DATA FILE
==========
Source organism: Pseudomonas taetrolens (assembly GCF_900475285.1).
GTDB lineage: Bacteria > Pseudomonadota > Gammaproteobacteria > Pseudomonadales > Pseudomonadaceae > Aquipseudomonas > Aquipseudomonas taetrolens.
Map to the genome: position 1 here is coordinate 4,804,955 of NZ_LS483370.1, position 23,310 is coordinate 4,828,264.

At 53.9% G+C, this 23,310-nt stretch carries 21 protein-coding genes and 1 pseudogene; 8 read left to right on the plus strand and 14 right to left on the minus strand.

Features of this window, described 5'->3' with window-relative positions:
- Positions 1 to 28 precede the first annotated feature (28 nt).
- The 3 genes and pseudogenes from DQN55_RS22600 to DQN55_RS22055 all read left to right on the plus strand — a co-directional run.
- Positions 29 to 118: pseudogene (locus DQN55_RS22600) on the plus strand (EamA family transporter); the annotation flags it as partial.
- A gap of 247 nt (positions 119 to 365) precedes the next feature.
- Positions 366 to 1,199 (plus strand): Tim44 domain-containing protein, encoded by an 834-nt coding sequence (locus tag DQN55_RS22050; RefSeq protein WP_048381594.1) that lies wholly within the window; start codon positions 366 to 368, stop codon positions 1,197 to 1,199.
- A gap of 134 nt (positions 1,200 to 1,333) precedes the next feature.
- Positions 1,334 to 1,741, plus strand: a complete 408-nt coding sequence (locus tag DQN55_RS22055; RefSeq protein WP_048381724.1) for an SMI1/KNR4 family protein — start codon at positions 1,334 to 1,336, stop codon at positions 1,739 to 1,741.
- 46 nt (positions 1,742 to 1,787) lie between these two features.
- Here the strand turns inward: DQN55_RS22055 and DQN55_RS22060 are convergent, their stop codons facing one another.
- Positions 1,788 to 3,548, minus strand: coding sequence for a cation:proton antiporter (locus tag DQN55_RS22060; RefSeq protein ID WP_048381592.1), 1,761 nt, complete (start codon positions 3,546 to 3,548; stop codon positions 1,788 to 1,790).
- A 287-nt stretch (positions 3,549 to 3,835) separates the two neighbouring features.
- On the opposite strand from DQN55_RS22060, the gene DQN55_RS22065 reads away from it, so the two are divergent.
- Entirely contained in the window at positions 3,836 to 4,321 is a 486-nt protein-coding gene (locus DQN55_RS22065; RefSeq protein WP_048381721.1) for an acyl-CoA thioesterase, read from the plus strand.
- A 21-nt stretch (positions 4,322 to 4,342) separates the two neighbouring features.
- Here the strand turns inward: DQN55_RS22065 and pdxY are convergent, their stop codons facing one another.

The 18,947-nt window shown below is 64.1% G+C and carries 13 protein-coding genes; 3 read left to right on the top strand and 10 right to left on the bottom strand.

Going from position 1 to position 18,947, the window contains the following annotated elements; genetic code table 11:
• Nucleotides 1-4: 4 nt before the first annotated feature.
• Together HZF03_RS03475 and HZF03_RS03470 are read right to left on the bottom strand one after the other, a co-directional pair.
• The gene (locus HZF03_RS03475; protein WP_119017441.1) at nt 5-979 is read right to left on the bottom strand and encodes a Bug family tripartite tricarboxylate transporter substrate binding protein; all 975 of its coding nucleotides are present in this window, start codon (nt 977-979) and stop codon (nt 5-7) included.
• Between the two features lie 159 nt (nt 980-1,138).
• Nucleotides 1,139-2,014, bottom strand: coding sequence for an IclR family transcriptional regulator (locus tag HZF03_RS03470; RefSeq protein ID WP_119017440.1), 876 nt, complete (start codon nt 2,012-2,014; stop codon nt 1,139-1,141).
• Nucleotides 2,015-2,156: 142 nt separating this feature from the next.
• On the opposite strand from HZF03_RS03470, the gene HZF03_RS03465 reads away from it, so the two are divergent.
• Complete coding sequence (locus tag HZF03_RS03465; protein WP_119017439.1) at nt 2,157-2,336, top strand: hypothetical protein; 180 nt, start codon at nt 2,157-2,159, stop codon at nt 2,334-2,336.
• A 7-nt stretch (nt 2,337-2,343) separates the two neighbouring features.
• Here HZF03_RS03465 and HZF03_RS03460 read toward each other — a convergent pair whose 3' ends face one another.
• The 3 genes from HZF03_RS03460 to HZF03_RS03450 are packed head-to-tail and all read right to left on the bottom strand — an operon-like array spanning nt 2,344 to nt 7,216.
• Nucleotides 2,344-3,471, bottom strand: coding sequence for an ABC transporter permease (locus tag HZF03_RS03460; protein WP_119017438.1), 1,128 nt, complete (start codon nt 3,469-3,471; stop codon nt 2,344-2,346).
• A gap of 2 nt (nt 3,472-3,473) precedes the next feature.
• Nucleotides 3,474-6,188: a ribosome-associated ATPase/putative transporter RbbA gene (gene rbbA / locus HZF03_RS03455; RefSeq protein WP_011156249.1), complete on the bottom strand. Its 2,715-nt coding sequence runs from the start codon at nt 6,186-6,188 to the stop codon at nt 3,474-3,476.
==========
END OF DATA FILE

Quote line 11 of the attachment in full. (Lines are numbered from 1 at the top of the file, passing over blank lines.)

- A gap of 134 nt (positions 1,200 to 1,333) precedes the next feature.